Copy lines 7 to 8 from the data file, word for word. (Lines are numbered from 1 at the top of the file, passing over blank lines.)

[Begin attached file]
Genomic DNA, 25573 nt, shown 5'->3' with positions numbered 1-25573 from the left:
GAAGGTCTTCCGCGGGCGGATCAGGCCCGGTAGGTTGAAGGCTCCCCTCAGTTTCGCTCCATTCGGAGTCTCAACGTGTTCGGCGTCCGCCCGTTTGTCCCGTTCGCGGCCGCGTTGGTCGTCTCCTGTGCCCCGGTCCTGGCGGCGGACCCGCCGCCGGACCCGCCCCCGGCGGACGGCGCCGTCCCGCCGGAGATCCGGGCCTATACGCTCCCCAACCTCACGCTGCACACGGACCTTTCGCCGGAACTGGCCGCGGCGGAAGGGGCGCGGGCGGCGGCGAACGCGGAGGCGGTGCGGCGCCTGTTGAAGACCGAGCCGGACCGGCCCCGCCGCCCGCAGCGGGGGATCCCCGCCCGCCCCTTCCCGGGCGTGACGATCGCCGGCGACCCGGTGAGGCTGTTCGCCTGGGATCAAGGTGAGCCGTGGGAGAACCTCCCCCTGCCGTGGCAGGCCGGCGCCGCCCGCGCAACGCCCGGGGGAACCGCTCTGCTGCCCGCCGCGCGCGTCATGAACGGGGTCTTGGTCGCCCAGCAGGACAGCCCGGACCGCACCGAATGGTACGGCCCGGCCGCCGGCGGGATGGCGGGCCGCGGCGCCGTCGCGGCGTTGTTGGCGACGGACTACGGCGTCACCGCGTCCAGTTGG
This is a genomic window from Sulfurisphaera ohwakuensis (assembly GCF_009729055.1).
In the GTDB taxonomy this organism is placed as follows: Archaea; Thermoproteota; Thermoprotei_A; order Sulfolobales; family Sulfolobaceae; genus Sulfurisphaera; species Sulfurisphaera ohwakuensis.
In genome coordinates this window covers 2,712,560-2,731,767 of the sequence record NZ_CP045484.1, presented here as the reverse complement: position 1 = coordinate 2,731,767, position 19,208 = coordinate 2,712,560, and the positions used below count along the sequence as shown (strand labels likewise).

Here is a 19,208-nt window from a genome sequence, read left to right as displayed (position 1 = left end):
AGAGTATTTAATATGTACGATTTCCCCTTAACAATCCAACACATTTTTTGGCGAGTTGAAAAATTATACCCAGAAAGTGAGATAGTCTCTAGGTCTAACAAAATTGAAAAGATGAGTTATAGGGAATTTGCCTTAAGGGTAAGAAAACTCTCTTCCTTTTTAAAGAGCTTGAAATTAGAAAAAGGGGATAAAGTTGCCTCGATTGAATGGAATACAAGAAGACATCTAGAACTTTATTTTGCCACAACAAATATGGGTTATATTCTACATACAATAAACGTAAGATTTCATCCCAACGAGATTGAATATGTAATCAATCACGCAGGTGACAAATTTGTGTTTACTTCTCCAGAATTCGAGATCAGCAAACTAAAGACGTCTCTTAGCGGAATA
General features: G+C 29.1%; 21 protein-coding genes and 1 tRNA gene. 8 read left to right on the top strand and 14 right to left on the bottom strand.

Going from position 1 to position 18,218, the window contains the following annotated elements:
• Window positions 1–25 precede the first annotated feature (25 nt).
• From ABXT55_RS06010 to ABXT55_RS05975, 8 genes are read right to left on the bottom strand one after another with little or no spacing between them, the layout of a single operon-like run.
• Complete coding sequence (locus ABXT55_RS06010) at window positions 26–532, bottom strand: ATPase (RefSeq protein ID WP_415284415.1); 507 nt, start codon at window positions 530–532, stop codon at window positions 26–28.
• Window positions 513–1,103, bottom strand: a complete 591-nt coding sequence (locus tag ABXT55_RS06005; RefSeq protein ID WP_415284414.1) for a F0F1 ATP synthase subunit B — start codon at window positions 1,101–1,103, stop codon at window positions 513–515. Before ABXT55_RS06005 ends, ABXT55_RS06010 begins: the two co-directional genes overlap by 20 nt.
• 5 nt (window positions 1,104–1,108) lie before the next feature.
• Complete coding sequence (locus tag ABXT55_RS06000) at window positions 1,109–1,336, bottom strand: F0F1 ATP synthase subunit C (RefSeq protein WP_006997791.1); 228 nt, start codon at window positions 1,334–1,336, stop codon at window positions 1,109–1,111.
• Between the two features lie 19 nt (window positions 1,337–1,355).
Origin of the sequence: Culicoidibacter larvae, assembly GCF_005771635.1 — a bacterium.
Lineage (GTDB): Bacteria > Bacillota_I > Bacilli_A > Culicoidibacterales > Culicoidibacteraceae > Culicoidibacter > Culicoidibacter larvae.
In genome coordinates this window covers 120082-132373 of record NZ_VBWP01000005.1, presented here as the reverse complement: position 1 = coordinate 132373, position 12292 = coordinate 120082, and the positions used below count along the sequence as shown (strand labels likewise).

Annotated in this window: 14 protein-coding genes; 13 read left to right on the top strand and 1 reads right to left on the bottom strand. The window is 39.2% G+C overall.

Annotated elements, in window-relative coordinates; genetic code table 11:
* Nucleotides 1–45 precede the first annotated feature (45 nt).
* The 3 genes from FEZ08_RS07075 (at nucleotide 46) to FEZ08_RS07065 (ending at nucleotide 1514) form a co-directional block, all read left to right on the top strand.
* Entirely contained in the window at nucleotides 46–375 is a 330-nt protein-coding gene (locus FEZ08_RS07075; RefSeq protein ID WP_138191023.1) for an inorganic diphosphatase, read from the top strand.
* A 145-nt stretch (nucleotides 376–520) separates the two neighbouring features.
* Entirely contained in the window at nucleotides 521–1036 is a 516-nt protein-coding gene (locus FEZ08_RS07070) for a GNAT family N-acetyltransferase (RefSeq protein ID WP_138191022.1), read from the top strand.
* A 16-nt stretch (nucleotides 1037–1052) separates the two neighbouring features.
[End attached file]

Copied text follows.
AGAGTATTTAATATGTACGATTTCCCCTTAACAATCCAACACATTTTTTGGCGAGTTGAAAAATTATACCCAGAAAGTGAGATAGTCTCTAGGTCTAACAAAATTGAAAAGATGAGTTATAGGGAATTTGCCTTAAGGGTAAGAAAACTCTCTTCCTTTTTAAAGAGCTTGAAATTAGAAAAAGGGGATAAAGTTGCCTCGATTGAATGGAATACAAGAAGACATCTAGAACTTTATTTTGCCACAACAAATATGGGTTATATTCTACATACAATAAACGTAAGATTTCATCCCAACGAGATTGAATATGTAATCAATCACGCAGGTGACAAATTTGTGTTTACTTCTCCAGAATTCGAGATCAGCAAACTAAAGACGTCTCTTAGCGGAATA
General features: G+C 29.1%; 21 protein-coding genes and 1 tRNA gene. 8 read left to right on the top strand and 14 right to left on the bottom strand.